Born April 14, 1915 in Our Lady of Angels Parish, Bay Ridge, she was the first child of Francis and Alice Young. Over the next ten years, her four siblings Fran, Bud (Francis Jr.), Ruth and George joined the family which included: Grandma; Uncles George and Ed, Mother, Dad and Mary Alice.
Despite her Mothers efforts to train Alice as a demure young lady, Alice was a fun loving, Tom boy. Being a great story teller, she would laugh as she spoke of refusing her Birthday gift of a Bike because she wanted a boy’s bike; or taking forbidden excursions to Coney Island.
In September 1932, Alice surprised everyone who knew her by entering the Sisters of St Joseph of Brentwood. After completing 2 years of Novitiate and college she was assigned to Our Lady of Sorrows, Corona to teach 1st grade. One year later, in1936, she was assigned to St Joseph’s College Convent. She remained living there until her death.
During those many years, she earned a BA in Education and Psychology at St Joseph’s College; her MA in Early Childhood Education at Teachers College, Columbia U.; spent 3 Summers at Catholic U studying
advanced courses in Psychology. Between 1949- 1952 she completed PhD Courses in Child Welfare and Development at University of Minnesota. She completed course work for Ed.D in Early Childhood Education at Teachers College, Columbia 1966-1971This was all accomplished while she was teaching in the Pre-school, Dillon Center and Instructor in the Child Study Department, SJC.As if this was not enough, in the 1950’s, she became a TV star when she and her dear friend and colleague S. Margaret Louise Shea were invited to appear in a series of programs on the religious education and moral development of young children.
In the 1960’s, she helped develop the curriculum for “Head Start “for the Catholic School System. She then implemented the program at 19 centers in inner city Brooklyn. These centers were the first and most successful Head Start Programs in NYC. This achievement was acknowledged on the occasion of her 80th jubilee by a citation from Senator Schumer and noted in the Congressional record.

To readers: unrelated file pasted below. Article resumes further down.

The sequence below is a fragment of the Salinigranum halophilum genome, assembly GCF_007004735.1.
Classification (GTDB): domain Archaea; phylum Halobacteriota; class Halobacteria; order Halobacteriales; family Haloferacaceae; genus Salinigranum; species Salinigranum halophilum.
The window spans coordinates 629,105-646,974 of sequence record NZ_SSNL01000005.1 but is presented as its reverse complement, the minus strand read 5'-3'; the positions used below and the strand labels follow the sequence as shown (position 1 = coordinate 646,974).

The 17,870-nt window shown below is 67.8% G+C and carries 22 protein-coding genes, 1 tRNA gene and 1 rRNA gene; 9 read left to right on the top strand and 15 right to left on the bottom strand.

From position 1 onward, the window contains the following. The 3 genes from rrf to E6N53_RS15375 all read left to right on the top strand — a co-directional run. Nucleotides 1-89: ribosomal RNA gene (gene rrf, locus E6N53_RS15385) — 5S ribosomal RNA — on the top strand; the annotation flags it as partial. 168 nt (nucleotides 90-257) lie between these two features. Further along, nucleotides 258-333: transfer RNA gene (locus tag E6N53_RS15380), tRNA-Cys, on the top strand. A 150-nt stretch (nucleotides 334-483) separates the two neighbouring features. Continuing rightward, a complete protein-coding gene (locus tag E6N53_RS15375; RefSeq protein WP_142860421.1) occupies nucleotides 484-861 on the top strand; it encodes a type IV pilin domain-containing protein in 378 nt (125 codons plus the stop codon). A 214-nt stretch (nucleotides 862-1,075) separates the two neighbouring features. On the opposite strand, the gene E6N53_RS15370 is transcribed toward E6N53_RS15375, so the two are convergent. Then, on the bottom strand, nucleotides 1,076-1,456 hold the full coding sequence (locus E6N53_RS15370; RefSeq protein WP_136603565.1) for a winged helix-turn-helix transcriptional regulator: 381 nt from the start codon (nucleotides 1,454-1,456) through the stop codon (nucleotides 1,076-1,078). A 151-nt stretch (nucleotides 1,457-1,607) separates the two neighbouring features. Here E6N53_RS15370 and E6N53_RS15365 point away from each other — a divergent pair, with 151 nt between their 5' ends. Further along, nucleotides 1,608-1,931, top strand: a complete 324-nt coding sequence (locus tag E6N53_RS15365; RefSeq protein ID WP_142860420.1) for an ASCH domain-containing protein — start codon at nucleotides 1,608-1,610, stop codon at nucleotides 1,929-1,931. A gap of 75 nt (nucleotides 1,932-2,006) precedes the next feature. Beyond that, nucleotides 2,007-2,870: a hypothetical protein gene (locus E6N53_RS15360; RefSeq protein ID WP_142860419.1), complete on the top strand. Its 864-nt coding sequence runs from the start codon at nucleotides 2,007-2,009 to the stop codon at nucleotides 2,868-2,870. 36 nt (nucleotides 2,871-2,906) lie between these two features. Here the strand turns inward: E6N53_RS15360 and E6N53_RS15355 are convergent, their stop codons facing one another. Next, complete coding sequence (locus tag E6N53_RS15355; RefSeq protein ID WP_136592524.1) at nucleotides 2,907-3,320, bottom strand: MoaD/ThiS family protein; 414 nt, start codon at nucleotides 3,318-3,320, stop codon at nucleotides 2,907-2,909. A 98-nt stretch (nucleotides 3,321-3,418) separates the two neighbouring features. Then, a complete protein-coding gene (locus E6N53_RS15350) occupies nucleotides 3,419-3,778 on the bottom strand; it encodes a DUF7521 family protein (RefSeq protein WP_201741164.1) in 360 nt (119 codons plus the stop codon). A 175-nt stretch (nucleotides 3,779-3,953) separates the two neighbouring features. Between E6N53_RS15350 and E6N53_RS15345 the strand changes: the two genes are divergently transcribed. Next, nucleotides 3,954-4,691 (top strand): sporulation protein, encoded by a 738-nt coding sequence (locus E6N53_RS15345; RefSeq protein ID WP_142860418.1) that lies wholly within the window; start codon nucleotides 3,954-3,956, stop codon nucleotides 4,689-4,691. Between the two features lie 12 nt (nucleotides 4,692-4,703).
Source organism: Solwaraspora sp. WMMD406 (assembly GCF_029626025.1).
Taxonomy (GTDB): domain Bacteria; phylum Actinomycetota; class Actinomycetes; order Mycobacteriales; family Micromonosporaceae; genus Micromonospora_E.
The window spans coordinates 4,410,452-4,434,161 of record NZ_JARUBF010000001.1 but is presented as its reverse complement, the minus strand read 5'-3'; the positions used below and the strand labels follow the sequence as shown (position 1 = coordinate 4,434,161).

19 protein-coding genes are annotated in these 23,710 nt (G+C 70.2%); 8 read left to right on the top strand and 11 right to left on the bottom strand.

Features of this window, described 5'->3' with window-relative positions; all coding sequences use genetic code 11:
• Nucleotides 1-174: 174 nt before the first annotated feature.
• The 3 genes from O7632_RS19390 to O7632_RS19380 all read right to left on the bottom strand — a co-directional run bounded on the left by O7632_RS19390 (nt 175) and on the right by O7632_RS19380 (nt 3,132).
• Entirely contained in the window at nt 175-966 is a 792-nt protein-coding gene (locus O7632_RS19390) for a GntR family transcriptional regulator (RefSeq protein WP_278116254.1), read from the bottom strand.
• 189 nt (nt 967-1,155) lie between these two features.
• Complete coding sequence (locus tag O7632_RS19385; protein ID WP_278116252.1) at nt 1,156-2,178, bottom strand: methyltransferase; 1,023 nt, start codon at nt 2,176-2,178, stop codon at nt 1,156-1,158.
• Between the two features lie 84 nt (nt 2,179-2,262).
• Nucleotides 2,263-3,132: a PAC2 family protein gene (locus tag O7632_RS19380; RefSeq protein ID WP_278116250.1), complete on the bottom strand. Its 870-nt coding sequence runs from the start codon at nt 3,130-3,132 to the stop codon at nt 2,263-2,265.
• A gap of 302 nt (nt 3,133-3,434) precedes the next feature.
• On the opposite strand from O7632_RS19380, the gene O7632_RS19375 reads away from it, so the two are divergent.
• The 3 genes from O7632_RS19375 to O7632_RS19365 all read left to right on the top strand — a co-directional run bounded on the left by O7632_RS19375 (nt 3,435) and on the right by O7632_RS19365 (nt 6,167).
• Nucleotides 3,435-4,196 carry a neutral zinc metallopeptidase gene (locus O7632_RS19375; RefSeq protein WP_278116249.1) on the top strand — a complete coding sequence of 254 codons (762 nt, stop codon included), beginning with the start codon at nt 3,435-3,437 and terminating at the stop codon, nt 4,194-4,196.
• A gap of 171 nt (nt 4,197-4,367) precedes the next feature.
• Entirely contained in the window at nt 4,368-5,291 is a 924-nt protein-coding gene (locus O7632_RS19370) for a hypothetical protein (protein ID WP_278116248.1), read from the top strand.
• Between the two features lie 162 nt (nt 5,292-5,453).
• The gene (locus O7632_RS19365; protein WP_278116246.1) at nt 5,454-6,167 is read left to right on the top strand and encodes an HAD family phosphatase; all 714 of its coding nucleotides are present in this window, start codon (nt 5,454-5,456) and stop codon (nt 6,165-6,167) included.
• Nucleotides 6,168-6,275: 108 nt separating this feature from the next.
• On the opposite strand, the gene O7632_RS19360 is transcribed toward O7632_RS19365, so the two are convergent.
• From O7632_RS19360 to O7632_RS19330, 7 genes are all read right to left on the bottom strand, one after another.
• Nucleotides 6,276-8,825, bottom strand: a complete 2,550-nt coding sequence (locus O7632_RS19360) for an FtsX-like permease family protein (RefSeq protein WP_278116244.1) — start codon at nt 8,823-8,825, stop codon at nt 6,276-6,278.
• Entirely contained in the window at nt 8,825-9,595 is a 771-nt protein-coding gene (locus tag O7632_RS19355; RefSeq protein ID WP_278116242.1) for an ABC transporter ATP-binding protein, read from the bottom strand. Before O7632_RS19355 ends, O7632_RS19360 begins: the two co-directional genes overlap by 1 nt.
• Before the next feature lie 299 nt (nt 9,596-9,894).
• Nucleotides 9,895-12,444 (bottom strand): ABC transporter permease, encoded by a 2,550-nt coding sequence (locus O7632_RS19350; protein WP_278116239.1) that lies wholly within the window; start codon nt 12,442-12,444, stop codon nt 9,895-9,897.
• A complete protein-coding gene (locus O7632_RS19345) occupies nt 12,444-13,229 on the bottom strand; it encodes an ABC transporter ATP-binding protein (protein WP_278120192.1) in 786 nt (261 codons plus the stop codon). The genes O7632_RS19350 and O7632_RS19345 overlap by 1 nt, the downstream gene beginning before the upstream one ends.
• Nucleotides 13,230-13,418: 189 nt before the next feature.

As guest lecturer at home school associations throughout the city she widened the circle of influence she had on the educational and moral development of children. She helped in the professional development of teachers throughout the Board of Education through her lectures at educational conferences. As consultant to Brooklyn Educational and Cultural Alliance (BECA).she was able to include the arts and music into the early childhood curriculum.
In 1971, Sister Alice was among the first Professors at SJC Brooklyn to take weekly trips to the Patchogue Campus. She made significant contributions to the development of the Child Study Department at the eastern campus. In 1985 she retired as an Associate Professor but worked as an Assistant to the Child Study Department keeping records and doing observational field visits for Junior’s completing teaching placements.
With all this, Alice still had time, energy and heart for her family and her Community. She participated in many Chapters and was often known to raise her hand, questioning or commenting on the issue being discussed. She cared deeply for her family preparing “care packages “for her many college bound great nieces and nephews. After the death of Fran’s husband, Jim Mc Carthy, she made frequent visits to Larchmont to assist in the care of her sister who had Alzheimer Disease. She loved Family gatherings and visited Maplewood, NJ; Virginia, Pittsburg and Florida for weddings, christening or graduations.
In 2000, she retired from the college, and began a new phase of her life’s journey known as retirement. At St Joseph’s College Convent she continued to be a Master Teacher showing us how to become more simple, more prayerful, more courageous, and more compassionate Sisters of St Joseph. In her cheerful manner, her open greeting, her listening ear she assumed the role of Sister Portress, sharing her joy, her smile and her gift for story telling that allowed her to delight all of us with her escapades and life experiences.
As Alice’s eyes grew dimmer and her heart began to race she adjusted her daily routine to a more sedentary mode spending more hours at prayer and was frequently seen fingering her beads. When she fractured her hip and required more assistance, she accepted her limitations and celebrated each gain in strength and mobility. She showed real joy and happiness with our achievements and supported each of us in our ministries Each year she would send for S. Elizabeth, the President of SJC, and broach the subject of moving to Brentwood but was delighted and comforted that we wished she would stay and so she did.
She knew the communion of saints well and was at home with visits with Fran and Grace Virginia, both of whom pre-deceased her. Alice continued to enjoy everything in life. Visits from the “Babes” at Dillon; the excitement of the triple crown; weekly visits from Roger; colorful flowers, and the phone. Her vocabulary seemed to have two major wordings: Thank you and I love you .She found waiting hard but she prayed for a “Good Death” and on July 6 with the assembled community praying at her bedside
Alice answered the Call and returned Home.
Alice, a Master Teacher is a simple, prayerful, courageous and compassionate Sister of St Joseph –May we all learn from her example.
Sister Elizabeth Mullane
Sister Alice Francis Young, CSJ died on July 6, 2016 in the 83rd year of her religious life.